Hopefully the next time you stare across a war torn battlefield, before or after a game, you can have a new found appreciation for those hills, craters, fences, ruins or whatever you have. Things would be a lot more boring without them.

“What do you mean 5 armies isn’t enough?”


I don’t know if anyone else experiences this, but I have an inkling that many do;

That urge you have whenever you see a new army for whatever game tickles your fancy and you end up with this overwhelming desire to go and spend your hard earned cash on something for it. There are even those times when an army you have previously discarded as one you will “never collect” actually inspires you out of the blue.

I’ve often mused that once you get into miniatures wargaming it becomes more of an obsession than a hobby, hordes of metal and plastic end up taking over your home and heavens help you if you are married or co-habiting… I have a couple of army cases that are full of stuff and STILL these things are all over the house.

Currently I have the following forces;

Warmachine: Cryx and Cygnar

Hordes: Skorne

Warhammer: Warriors of Chaos

40k: Orks and Daemons

And I am just waiting for my Uncharted Seas fleet to arrive through the post.

Last year I managed to clear out a lot of stuff to try and consolidate my collection, I sold Space Marine, Dark Eldar and Necron armies for 40k in order to get my Orks. I sold my Dark Elves as I wasn’t playing Fantasy and my Khador from Warmachine. I also managed to get rid of my Confrontation Celts and Daikinee due to the changes that Rackham made to their game. All in all I sold a lot of pieces and my main game since has been 40k. However, even though I know that I don’t want to be in the same situation again with having millions of models all over the place I still find myself being tempted, quite severely, that leads me to have to rigorously put down my own will.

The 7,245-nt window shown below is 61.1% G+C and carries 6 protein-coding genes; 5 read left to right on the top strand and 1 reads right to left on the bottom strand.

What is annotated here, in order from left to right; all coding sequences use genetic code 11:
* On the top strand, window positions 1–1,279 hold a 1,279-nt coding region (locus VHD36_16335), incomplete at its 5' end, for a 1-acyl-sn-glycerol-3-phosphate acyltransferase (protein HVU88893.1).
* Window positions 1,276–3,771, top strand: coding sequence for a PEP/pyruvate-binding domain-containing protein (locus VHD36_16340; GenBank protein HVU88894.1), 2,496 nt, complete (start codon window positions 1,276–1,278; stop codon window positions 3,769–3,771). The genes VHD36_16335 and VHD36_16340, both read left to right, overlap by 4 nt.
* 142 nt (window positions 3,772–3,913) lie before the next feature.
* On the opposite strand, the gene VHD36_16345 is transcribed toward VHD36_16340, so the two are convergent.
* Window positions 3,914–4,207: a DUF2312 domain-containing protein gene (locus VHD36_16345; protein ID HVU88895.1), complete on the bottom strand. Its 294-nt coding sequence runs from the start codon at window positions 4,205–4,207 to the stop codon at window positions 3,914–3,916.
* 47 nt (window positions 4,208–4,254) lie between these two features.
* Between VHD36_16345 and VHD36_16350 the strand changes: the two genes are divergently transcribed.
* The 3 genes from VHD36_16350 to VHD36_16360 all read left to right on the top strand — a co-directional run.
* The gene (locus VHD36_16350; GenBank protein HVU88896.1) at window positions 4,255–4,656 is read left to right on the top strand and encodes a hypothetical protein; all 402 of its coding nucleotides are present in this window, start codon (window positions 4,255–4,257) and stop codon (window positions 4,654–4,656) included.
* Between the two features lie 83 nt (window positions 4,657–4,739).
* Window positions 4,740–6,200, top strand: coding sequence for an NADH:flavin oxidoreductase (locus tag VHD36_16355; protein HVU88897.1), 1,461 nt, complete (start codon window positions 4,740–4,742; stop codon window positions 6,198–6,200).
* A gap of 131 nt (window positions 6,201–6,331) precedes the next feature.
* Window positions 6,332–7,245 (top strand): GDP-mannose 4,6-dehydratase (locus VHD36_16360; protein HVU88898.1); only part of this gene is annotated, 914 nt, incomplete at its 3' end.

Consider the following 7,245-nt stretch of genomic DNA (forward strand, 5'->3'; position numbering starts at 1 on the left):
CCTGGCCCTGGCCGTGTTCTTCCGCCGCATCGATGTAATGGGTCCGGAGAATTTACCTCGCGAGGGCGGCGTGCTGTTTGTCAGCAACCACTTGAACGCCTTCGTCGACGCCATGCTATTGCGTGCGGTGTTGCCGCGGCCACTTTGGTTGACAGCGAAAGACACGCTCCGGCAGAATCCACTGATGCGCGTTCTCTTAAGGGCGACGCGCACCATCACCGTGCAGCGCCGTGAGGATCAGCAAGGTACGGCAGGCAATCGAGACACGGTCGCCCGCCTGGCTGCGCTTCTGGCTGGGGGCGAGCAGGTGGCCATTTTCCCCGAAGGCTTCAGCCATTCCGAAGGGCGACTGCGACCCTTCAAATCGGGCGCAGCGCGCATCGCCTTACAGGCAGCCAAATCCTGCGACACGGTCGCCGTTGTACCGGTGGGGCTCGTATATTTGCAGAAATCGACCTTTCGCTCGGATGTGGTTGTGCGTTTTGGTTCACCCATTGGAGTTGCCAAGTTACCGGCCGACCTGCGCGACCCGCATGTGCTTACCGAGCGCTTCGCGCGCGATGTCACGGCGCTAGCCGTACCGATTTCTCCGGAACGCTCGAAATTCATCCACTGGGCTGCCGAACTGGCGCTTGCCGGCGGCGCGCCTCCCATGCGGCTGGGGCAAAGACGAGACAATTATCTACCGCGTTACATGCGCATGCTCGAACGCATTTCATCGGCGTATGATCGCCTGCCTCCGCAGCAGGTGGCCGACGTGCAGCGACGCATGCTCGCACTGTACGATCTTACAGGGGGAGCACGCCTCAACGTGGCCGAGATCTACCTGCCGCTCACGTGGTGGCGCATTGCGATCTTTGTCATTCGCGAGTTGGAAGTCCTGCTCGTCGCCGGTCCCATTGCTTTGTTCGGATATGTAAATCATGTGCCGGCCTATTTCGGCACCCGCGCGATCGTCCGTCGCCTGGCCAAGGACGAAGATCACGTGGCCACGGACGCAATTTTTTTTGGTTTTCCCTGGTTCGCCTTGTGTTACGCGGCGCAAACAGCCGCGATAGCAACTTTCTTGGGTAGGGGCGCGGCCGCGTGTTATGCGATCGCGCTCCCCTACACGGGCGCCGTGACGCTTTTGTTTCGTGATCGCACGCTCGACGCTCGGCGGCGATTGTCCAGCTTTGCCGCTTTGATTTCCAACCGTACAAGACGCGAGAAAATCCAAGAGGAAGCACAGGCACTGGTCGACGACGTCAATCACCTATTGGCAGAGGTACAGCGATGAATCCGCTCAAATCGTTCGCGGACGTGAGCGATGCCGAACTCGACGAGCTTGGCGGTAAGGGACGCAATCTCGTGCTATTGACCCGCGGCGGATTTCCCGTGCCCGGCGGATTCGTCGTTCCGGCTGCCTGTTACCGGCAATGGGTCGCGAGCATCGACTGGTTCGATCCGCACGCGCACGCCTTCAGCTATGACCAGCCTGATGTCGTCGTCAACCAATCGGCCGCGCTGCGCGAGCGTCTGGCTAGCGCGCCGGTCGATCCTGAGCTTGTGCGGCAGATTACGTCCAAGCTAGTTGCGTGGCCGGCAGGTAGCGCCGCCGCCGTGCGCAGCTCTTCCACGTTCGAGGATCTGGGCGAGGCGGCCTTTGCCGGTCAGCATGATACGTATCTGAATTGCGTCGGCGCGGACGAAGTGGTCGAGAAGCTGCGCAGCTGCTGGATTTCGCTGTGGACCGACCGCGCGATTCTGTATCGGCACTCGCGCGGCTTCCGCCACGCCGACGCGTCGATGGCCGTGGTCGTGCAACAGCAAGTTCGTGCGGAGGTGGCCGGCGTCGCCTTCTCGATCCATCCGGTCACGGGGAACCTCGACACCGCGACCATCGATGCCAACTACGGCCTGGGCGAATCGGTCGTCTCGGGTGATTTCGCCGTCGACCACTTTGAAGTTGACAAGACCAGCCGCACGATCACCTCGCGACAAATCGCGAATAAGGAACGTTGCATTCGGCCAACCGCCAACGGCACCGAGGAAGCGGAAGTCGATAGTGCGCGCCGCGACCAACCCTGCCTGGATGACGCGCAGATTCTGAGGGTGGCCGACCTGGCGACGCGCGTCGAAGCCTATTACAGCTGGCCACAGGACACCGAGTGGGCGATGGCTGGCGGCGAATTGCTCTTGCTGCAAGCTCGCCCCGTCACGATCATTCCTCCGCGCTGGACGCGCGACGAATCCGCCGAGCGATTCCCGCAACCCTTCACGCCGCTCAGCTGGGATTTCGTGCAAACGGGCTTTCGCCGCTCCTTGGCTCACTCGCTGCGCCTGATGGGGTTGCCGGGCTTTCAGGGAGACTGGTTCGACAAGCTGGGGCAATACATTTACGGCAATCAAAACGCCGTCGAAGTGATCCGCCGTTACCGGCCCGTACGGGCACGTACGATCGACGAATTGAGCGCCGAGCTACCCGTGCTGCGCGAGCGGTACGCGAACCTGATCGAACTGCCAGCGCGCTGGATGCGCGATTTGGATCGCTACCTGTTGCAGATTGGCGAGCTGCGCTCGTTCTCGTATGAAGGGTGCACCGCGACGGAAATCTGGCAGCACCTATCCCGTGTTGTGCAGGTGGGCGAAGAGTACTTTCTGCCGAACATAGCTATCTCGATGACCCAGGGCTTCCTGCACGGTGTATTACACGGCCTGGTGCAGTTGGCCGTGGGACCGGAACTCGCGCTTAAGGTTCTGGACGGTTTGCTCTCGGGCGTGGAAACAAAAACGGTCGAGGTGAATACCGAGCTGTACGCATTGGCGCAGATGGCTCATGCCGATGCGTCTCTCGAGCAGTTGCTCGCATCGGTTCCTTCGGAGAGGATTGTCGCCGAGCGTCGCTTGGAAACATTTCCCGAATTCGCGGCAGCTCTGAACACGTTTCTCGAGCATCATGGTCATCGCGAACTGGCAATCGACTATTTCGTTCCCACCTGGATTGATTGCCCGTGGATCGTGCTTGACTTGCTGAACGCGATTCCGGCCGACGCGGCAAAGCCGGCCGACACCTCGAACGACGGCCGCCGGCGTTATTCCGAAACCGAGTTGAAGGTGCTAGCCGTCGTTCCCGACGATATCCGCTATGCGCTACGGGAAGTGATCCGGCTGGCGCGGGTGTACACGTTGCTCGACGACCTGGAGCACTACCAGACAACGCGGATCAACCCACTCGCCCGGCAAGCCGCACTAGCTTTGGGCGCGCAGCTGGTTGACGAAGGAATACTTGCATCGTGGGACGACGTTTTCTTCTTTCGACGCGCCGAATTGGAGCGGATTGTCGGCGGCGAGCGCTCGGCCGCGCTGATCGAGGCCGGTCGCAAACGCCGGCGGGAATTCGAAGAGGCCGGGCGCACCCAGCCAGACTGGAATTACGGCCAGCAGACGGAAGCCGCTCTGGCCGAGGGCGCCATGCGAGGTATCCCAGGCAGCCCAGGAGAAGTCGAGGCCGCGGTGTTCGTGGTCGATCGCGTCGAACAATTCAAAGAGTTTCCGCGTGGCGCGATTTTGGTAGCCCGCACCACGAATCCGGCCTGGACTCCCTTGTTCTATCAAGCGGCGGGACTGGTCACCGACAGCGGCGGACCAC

I like my Orks, they are brutal and seem to fit with how I play. My Daemons are really an accident as I got them for Warhammer but on the eve of the Warriors of Chaos release and ended up with an army of them instead and converted the Daemons over to 40k. Yet, after having two battles with my Warriors I am now looking at the option of using my Daemons in Fantasy for a change. I have been facing the new Vampires and have to say that I am finding them to be a tough challenge. I have won both the games I have played but they have invariably been horribly bloody affairs but highly enjoyable nevertheless. I am now looking to throw a spanner in the works by changing what I field.

I never design an army around beating a particular opponent, I tend to throw an army together to face whatever would come along, even if I know pretty much exactly what I will actually be facing. The Daemons have a unit that I do not currently have in my collection. It’s not one I’d be using in 40k only for fantasy and therefore I am reluctant to go out and spend money on the stuff (I’d be doing a conversion as well) just to satisfy things for one game. I’ll proxy with my opponents permission. But really, the crux of this post is that after playing with one army, I get the urge to look into another and then I go work out an army before I have to take a step back and realise that to do this would mean another batch of plastic. Another few nights of actually assembling everything and another lifetime of having to provide storage for all these extra models. I just find it very hard to settle on any one thing and with having multiple games that I like to play this just makes it all the worse.

Should I just give in to the obsession of gaming, or is there a way that I can curb the desire to create new forces with which to surprise my enemies?